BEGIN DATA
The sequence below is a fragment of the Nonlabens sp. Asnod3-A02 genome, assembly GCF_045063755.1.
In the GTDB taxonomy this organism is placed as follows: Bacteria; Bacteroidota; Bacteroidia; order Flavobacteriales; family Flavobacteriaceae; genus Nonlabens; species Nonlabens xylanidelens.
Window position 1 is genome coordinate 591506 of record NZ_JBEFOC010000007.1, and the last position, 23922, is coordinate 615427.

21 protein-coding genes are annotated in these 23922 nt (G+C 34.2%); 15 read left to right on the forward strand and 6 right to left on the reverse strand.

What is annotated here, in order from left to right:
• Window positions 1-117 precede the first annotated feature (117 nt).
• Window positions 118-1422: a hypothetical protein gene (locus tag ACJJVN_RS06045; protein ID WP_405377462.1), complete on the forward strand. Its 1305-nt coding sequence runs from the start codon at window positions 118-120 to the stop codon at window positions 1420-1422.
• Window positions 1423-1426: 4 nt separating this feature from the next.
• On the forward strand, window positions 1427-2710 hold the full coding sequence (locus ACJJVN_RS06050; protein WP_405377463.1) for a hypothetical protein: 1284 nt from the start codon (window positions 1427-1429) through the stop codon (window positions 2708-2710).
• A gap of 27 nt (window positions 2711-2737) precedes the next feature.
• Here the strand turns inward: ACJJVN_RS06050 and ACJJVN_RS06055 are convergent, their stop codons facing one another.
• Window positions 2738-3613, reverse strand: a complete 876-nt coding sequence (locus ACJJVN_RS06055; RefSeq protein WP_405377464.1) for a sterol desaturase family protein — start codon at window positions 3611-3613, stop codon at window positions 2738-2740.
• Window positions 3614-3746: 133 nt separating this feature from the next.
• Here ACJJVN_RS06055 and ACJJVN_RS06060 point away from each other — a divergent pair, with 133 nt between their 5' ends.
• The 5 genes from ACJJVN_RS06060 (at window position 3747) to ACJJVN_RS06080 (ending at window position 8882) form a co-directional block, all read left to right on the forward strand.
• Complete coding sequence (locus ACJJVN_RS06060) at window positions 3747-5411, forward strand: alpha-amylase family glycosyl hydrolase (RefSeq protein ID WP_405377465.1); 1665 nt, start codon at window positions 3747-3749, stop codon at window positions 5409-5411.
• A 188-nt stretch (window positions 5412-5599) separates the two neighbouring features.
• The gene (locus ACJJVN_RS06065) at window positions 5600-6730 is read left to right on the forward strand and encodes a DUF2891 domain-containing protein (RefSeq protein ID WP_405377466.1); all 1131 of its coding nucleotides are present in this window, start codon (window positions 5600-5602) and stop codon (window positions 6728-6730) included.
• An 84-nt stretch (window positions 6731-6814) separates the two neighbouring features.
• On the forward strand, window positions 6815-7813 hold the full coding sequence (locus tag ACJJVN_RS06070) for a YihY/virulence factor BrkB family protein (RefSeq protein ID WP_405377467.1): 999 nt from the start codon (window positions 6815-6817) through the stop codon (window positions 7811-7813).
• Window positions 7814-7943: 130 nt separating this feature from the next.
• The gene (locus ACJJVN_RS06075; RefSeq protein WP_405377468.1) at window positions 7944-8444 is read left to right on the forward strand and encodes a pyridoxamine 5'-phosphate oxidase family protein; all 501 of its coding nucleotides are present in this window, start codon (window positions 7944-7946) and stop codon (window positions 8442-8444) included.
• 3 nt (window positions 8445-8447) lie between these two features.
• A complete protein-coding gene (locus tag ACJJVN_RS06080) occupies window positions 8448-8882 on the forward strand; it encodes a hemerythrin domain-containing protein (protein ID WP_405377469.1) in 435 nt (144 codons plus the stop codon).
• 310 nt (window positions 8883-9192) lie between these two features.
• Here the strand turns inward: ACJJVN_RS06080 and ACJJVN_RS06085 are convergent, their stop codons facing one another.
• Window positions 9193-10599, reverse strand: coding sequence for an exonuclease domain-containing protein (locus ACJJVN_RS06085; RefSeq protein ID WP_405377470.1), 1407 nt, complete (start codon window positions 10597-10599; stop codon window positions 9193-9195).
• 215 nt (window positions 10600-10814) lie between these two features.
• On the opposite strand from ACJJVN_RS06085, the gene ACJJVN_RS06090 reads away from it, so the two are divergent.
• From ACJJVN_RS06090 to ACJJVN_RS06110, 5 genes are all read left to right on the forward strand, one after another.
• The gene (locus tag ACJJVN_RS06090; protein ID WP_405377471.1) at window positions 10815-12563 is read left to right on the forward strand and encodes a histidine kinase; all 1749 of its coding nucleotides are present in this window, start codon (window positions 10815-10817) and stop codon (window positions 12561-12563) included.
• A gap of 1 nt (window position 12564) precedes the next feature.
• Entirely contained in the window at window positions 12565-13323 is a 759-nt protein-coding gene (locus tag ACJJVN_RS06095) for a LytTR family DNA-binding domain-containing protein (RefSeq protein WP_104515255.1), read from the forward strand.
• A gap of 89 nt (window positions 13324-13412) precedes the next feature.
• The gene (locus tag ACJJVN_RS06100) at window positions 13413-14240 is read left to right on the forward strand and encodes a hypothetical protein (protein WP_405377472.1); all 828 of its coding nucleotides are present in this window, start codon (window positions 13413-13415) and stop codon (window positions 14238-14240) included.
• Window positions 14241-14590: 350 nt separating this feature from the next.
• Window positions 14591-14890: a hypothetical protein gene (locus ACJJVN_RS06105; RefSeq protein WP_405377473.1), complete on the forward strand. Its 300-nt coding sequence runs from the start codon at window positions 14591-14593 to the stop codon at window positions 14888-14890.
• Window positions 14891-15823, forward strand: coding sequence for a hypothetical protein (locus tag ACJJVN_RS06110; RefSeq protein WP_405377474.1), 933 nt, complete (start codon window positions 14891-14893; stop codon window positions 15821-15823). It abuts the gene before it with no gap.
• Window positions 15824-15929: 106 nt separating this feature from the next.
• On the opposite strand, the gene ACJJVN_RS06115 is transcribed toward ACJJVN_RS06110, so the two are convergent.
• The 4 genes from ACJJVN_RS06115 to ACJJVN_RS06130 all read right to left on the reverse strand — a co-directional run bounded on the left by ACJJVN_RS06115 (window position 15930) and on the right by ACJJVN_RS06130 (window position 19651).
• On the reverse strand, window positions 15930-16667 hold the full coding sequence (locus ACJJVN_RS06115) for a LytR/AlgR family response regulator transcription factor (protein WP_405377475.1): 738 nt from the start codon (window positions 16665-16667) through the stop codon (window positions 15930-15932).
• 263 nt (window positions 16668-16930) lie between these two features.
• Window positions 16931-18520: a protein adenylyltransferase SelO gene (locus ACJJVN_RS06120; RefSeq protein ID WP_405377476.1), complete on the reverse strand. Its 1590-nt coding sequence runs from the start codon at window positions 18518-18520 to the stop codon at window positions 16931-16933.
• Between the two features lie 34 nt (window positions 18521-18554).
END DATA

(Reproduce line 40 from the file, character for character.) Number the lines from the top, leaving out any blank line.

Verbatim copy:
• On the opposite strand, the gene ACJJVN_RS06115 is transcribed toward ACJJVN_RS06110, so the two are convergent.